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Biomed Res Int. 2015;2015:843959. doi: 10.1155/2015/843959. Epub 2015 Nov 12.

Autocrine Human Urotensin II Enhances Macrophage-Derived Foam Cell Formation in Transgenic Rabbits.

Author information

1
Laboratory for Lipid Metabolism and Atherosclerosis, Xi'an Jiaotong University Cardiovascular Research Center, Xi'an, Shaanxi 710061, China ; Laboratory Animal Center, Xi'an Jiaotong University School of Medicine, Xi'an, Shaanxi 710061, China.
2
Laboratory for Lipid Metabolism and Atherosclerosis, Xi'an Jiaotong University Cardiovascular Research Center, Xi'an, Shaanxi 710061, China.
3
Department of Molecular Pathology, Interdisciplinary Graduate School of Medicine and Engineering, University of Yamanashi, Yamanashi 409-3898, Japan.

Abstract

Circulating urotensin II (UII) is involved in the development of atherosclerosis. However, the role of autocrine UII in the development of atherosclerosis remains unclear. Here, we tested the hypothesis that autocrine UII would promote atherosclerosis. Transgenic rabbits were created as a model to study macrophage-specific expressing human UII (hUII) and used to investigate the role of autocrine UII in the development of atherosclerosis. Transgenic rabbits and their nontransgenic littermates were fed a high cholesterol diet to induce atherosclerosis. Comparing the transgenic rabbits with their nontransgenic littermates, it was observed that hUII expression increased the macrophage-positive area in the atherosclerotic lesions by 45% and the positive area ratio by 56% in the transgenic rabbits. Autocrine hUII significantly decreased the smooth muscle cell-positive area ratio in transgenic rabbits (by 54%), without affecting the plasma levels of total cholesterol, triglycerides, low-density lipoprotein cholesterol, high-density lipoprotein cholesterol, and glucose and adipose tissue contents. These results elucidated for the first time that autocrine UII plays an important role in the development of atherosclerosis by increasing the accumulation of macrophage-derived foam cell.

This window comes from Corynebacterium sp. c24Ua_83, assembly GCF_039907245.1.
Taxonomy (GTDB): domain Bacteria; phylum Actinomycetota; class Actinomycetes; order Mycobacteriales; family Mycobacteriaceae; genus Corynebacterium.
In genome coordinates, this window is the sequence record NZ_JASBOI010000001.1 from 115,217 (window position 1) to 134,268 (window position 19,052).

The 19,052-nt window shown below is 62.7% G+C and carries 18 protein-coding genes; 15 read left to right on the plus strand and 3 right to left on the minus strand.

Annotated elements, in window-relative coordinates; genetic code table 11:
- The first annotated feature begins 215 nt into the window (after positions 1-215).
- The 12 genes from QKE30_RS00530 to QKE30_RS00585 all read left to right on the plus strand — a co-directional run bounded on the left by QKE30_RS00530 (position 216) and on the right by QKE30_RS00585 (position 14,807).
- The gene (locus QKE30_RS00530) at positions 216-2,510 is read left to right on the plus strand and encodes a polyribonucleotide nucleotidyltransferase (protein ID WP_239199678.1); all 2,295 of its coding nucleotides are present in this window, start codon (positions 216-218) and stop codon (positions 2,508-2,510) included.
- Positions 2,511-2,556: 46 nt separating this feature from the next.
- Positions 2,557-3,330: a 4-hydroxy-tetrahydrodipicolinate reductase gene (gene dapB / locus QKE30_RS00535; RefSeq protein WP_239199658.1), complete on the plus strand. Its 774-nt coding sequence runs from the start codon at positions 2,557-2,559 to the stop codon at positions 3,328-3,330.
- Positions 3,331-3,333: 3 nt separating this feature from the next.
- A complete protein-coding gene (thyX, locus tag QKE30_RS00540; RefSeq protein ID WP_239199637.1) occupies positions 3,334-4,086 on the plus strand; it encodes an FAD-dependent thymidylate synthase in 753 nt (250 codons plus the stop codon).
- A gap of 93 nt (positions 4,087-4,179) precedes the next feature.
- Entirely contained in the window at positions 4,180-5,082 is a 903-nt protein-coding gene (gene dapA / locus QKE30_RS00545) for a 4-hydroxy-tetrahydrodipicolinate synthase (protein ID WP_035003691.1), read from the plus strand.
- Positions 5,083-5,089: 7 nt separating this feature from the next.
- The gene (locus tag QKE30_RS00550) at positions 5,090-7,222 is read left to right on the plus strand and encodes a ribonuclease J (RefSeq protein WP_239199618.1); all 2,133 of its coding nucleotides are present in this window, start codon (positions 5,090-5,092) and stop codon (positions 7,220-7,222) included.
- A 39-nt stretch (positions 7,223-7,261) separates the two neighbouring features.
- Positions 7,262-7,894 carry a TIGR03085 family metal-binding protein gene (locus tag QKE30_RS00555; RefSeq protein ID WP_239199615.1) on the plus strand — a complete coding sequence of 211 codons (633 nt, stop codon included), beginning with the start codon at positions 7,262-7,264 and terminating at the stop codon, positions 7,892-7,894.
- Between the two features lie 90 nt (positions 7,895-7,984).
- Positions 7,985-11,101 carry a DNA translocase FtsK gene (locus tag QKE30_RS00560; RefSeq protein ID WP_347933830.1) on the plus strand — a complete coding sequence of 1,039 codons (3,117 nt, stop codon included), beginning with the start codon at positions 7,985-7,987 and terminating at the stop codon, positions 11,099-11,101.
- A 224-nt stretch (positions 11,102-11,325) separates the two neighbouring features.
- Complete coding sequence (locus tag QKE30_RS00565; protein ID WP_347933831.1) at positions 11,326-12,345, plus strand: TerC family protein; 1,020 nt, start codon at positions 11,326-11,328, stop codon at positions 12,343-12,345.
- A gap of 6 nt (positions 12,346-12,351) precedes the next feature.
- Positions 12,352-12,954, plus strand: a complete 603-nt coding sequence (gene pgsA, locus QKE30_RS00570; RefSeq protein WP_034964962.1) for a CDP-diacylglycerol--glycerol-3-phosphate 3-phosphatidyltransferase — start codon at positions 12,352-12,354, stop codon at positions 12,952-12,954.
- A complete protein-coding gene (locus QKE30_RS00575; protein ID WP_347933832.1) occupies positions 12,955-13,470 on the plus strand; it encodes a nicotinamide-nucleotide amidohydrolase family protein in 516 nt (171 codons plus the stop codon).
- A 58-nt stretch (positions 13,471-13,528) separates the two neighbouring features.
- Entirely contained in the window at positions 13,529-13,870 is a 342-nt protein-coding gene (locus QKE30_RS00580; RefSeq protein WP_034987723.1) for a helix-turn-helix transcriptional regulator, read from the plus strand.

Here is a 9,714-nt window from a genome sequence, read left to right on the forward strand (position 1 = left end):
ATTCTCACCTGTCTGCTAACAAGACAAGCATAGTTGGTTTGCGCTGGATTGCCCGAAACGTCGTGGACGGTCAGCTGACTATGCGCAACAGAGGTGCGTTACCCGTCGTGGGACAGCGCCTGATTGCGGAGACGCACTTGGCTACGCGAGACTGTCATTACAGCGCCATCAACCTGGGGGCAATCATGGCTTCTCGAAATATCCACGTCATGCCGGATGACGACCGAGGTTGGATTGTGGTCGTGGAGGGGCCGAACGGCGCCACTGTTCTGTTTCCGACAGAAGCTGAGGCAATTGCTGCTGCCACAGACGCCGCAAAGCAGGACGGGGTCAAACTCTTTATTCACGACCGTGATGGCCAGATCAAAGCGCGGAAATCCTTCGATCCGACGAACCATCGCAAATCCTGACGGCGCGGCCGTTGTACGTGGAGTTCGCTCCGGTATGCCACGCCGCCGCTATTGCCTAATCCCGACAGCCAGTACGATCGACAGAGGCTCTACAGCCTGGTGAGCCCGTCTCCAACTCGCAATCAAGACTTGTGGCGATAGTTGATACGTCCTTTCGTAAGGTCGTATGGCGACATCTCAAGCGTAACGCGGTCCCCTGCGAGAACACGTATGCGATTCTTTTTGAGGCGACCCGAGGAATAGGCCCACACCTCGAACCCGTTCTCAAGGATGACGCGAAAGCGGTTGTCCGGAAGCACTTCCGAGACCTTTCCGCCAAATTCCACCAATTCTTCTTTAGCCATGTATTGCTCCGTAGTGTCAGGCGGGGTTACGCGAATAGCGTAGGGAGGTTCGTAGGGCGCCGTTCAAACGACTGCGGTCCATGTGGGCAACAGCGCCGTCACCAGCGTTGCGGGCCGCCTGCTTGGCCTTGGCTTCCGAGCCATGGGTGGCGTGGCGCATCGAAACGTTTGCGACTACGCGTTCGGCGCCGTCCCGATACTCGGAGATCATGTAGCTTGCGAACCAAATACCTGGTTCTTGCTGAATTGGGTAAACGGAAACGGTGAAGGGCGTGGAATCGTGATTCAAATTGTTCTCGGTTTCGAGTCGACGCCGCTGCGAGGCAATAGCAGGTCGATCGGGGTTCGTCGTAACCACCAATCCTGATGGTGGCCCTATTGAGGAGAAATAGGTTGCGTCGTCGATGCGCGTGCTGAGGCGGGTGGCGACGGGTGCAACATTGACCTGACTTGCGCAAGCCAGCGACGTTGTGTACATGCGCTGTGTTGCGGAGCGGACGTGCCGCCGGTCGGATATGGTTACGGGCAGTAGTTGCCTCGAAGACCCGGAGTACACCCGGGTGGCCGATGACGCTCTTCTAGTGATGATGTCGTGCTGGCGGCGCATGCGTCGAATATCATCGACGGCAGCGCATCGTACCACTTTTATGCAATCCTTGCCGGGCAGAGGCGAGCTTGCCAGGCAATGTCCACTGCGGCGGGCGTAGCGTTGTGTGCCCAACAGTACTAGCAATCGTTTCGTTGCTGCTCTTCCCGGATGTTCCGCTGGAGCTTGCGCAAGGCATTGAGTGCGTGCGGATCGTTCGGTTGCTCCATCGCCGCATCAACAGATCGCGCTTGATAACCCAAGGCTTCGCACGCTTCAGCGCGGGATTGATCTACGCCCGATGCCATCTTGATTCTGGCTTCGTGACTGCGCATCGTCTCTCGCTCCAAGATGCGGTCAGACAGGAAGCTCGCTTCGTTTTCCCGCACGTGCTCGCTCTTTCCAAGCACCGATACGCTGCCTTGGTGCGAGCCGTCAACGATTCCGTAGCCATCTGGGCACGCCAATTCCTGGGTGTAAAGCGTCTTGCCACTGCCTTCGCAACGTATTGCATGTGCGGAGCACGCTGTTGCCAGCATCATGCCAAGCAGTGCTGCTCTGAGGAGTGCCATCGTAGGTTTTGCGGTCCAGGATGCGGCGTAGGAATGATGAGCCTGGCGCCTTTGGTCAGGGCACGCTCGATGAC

PMID:
26640798
PMCID:
PMC4659961
DOI:
10.1155/2015/843959
[Indexed for MEDLINE]
Free PMC Article

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